It’s no secret that Turkey aims to finally join all opposition forces together, including jihadist organisations like the Hay’at Tahrir Al-Sham in Idlib province, under the aegis of its controlled SNA. With this aim, Turkish leadership will trying hard to hide loyal criminals and bandits behind the SNA and clear their reputation, using any and all means, particularly disinformation campaigns. (It was on the second anniversary of Hevrin Khalaf’s killing.) Pro-opposition accounts and media outlets published false information about U.S. plans to lift sanctions from Ahrar Al-Sharqia over the lack of evidence.
Although Ankara positions its politics towards Syria as supportive of freedom and the revolution’s true opposition, such maneuvers have nothing to do with the goals it announced.
In turn, Europe and the United States should account in their diplomacy towards Syria that the murderous opposition forces are therefore doomed to failure and have no chance of survival in a long run.
The Reverse Side of Turkish ‘Aid’ to Syria

The Reverse Side of Turkish ‘Aid’ to Syria

From the beginning of its illegal invasion of Syria, Ankara has been trying to put right its crimes with international community by thinking up arguments and suitable excuses while at the same time veiling real motives for its presence and military actions on the Syrian territory.

The main pretext for these actions is the struggle with Kurdish People Protection Units that pose a threat to Ankara by operating in the areas that border Turkey. Turkish authorities believe that the creation of a Kurdish autonomous state (Rojava) will lead to terrorists flowing into Turkish territory.

For the achievement of his geopolitical goals, in 2016 Turkish President Recep Erdogan declared the beginning of Operation “Euphrates Shield,” directed to fight against ISIS and the Kurdish “Syrian Democratic Forces” in the north of Syria. This was the beginning of the occupation of the Arab republic. The following operation, “Olive Branch,” was conducted in 2018 and resulted in the occupation of Afrin, while another Turkish military operation in 2019, “Peace Spring,” led to the occupation of more territories in northern Syria that had been under Kurdish control.

It is worth noting these operations to violate another country’s territorial sovereignty had no relation to previously stated goals and looked more like colonization than any kind of anti-terrorism efforts. One of Turkey’s national security principles is countering external aggression. But neither Kurdish militia or ISIS terrorists had attacked Turkey, and Turkish forces present in Syria couldn’t be described as taking a holiday trip. Such actions are simply occupation albeit under a mountain of pretexts and false arguments to justify their intentions.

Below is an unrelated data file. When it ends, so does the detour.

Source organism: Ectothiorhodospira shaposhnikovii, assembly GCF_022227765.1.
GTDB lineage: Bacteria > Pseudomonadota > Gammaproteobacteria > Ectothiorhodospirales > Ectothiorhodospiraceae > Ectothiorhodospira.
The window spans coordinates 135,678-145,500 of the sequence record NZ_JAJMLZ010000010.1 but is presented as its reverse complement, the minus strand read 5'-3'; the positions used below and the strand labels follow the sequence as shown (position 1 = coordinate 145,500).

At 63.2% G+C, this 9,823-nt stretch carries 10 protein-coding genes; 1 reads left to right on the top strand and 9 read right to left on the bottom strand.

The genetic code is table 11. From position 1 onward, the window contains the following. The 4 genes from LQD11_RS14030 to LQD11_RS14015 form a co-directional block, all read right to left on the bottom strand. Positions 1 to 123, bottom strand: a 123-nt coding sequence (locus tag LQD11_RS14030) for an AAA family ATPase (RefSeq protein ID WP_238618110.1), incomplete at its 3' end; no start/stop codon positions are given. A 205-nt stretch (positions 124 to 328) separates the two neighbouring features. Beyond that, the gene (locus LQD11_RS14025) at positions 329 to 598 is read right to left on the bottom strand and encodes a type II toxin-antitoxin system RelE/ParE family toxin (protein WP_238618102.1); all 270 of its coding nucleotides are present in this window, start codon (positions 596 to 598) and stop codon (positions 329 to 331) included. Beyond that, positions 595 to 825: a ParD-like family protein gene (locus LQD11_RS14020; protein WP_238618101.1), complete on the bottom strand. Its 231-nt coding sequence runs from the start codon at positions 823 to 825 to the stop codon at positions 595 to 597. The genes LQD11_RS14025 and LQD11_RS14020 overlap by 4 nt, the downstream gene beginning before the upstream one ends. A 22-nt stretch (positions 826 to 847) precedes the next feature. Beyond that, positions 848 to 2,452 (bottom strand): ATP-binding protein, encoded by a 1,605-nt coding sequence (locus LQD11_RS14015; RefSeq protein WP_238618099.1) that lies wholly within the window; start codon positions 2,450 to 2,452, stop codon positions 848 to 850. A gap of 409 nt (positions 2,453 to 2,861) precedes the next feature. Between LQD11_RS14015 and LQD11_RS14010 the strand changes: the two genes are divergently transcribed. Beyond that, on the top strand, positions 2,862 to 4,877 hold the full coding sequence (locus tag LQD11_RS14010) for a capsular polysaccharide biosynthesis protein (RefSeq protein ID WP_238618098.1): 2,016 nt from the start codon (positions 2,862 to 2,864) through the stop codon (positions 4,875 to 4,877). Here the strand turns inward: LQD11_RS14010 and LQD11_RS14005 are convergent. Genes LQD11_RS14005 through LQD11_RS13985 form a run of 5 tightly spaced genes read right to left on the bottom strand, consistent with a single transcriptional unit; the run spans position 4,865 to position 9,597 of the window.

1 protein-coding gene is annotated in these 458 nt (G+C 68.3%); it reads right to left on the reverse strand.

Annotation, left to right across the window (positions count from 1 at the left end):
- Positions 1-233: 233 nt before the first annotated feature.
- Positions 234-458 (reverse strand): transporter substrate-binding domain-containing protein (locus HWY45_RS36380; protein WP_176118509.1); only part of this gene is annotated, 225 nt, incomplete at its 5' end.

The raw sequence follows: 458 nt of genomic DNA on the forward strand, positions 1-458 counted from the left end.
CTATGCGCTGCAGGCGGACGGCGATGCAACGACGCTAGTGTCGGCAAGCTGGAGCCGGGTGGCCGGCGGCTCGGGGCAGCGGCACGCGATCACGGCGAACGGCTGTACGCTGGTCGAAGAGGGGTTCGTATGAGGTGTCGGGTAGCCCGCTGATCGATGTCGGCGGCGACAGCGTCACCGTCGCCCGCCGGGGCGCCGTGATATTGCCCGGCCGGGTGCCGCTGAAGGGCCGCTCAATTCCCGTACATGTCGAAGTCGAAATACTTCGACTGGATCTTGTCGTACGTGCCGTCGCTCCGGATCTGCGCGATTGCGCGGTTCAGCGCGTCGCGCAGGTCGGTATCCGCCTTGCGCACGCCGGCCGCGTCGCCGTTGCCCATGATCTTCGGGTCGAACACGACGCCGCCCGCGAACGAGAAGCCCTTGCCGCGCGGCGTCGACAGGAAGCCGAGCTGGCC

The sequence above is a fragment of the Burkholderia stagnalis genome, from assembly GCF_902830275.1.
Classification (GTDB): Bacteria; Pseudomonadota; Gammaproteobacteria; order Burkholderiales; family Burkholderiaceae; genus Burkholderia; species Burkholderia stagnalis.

As cover for the aggressive policy which aims to strengthen the influence and distribution of “Neo-Ottomanism” in the region, Ankara opens universities and religious institutions while building houses for refugees. They also actively implement Turkish ID cards, currency, symbolism, and other attributes of the Turkish state in the occupied territories, by means of their allies in different armed groups.

Besides, the creation of the so-called Salvation Government, whose affiliated with the “Hayat Tahrir al-Sham” terror group in the Idlib province, with Turkish assistance has led to the humanitarian situation worsening. Jihadists rose to power and turned towards acts of extortion and civilians kidnapping following with forced enlistment. Therefore more and more Idlib residents desire to live in territory controlled by the Syrian government.

There is a mountain of publicly accessable evidence which proves the terrorists’ corruption. They demand huge amounts of money from civilians to leave their territories. Now, when the country faces a deep economic crisis, the payment for freedom is about $1000. That is too much for ordinary Syrian citizens.